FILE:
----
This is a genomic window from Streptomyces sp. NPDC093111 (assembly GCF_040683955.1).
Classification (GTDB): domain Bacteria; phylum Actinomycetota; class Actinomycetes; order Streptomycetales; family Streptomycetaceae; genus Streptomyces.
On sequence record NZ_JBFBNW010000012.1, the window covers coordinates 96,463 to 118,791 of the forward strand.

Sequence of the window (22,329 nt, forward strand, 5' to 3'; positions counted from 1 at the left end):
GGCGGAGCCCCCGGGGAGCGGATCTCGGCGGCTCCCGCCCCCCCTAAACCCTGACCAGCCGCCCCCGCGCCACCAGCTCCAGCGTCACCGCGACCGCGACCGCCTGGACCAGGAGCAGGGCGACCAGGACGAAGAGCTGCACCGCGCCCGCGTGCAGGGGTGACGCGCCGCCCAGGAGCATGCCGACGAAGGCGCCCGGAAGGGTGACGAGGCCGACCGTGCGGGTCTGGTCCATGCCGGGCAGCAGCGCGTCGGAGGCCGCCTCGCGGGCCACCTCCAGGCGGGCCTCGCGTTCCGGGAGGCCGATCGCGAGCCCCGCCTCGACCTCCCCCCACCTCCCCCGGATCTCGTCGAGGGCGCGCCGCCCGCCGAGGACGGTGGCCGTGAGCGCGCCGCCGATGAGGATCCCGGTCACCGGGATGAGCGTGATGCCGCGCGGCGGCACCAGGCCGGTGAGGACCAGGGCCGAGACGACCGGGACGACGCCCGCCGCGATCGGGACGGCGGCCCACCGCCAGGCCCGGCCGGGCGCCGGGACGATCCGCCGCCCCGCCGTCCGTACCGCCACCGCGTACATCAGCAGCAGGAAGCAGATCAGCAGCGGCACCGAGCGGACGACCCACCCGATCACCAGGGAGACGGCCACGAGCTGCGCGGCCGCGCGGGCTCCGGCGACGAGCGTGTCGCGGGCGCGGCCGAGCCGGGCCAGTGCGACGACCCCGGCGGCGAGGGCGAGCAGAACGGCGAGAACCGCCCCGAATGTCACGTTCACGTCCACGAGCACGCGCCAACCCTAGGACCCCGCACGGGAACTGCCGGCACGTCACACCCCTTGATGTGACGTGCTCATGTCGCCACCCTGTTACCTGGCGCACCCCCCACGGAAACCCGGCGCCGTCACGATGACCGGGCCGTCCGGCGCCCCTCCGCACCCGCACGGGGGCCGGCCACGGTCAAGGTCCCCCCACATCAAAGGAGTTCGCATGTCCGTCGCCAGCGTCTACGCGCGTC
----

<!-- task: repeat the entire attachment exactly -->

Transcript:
This is a genomic window from Streptomyces sp. NPDC093111 (assembly GCF_040683955.1).
Classification (GTDB): domain Bacteria; phylum Actinomycetota; class Actinomycetes; order Streptomycetales; family Streptomycetaceae; genus Streptomyces.
On sequence record NZ_JBFBNW010000012.1, the window covers coordinates 96,463 to 118,791 of the forward strand.

Sequence of the window (22,329 nt, forward strand, 5' to 3'; positions counted from 1 at the left end):
GGCGGAGCCCCCGGGGAGCGGATCTCGGCGGCTCCCGCCCCCCCTAAACCCTGACCAGCCGCCCCCGCGCCACCAGCTCCAGCGTCACCGCGACCGCGACCGCCTGGACCAGGAGCAGGGCGACCAGGACGAAGAGCTGCACCGCGCCCGCGTGCAGGGGTGACGCGCCGCCCAGGAGCATGCCGACGAAGGCGCCCGGAAGGGTGACGAGGCCGACCGTGCGGGTCTGGTCCATGCCGGGCAGCAGCGCGTCGGAGGCCGCCTCGCGGGCCACCTCCAGGCGGGCCTCGCGTTCCGGGAGGCCGATCGCGAGCCCCGCCTCGACCTCCCCCCACCTCCCCCGGATCTCGTCGAGGGCGCGCCGCCCGCCGAGGACGGTGGCCGTGAGCGCGCCGCCGATGAGGATCCCGGTCACCGGGATGAGCGTGATGCCGCGCGGCGGCACCAGGCCGGTGAGGACCAGGGCCGAGACGACCGGGACGACGCCCGCCGCGATCGGGACGGCGGCCCACCGCCAGGCCCGGCCGGGCGCCGGGACGATCCGCCGCCCCGCCGTCCGTACCGCCACCGCGTACATCAGCAGCAGGAAGCAGATCAGCAGCGGCACCGAGCGGACGACCCACCCGATCACCAGGGAGACGGCCACGAGCTGCGCGGCCGCGCGGGCTCCGGCGACGAGCGTGTCGCGGGCGCGGCCGAGCCGGGCCAGTGCGACGACCCCGGCGGCGAGGGCGAGCAGAACGGCGAGAACCGCCCCGAATGTCACGTTCACGTCCACGAGCACGCGCCAACCCTAGGACCCCGCACGGGAACTGCCGGCACGTCACACCCCTTGATGTGACGTGCTCATGTCGCCACCCTGTTACCTGGCGCACCCCCCACGGAAACCCGGCGCCGTCACGATGACCGGGCCGTCCGGCGCCCCTCCGCACCCGCACGGGGGCCGGCCACGGTCAAGGTCCCCCCACATCAAAGGAGTTCGCATGTCCGTCGCCAGCGTCTACGCGCGTC